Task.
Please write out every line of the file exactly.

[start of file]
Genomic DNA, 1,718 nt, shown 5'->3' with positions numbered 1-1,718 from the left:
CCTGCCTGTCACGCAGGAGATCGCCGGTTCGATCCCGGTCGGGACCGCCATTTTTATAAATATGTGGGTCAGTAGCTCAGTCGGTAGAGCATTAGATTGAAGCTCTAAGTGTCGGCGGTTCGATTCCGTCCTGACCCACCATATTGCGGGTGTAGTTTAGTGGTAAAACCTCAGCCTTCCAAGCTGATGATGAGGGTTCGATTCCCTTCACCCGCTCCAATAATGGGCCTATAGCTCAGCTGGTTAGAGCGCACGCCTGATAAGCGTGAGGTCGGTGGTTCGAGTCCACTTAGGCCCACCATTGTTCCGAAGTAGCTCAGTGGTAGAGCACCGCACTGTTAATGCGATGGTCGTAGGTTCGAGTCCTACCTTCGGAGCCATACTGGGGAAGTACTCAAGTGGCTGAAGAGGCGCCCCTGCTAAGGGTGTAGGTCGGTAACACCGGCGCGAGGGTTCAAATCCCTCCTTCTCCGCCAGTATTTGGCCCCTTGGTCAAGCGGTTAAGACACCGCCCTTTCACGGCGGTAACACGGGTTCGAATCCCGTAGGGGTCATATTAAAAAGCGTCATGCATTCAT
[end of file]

Genomic DNA, 1,718 nt, shown 5'->3' with positions numbered 1-1,718 from the left:
CCTGCCTGTCACGCAGGAGATCGCCGGTTCGATCCCGGTCGGGACCGCCATTTTTATAAATATGTGGGTCAGTAGCTCAGTCGGTAGAGCATTAGATTGAAGCTCTAAGTGTCGGCGGTTCGATTCCGTCCTGACCCACCATATTGCGGGTGTAGTTTAGTGGTAAAACCTCAGCCTTCCAAGCTGATGATGAGGGTTCGATTCCCTTCACCCGCTCCAATAATGGGCCTATAGCTCAGCTGGTTAGAGCGCACGCCTGATAAGCGTGAGGTCGGTGGTTCGAGTCCACTTAGGCCCACCATTGTTCCGAAGTAGCTCAGTGGTAGAGCACCGCACTGTTAATGCGATGGTCGTAGGTTCGAGTCCTACCTTCGGAGCCATACTGGGGAAGTACTCAAGTGGCTGAAGAGGCGCCCCTGCTAAGGGTGTAGGTCGGTAACACCGGCGCGAGGGTTCAAATCCCTCCTTCTCCGCCAGTATTTGGCCCCTTGGTCAAGCGGTTAAGACACCGCCCTTTCACGGCGGTAACACGGGTTCGAATCCCGTAGGGGTCATATTAAAAAGCGTCATGCATTCAT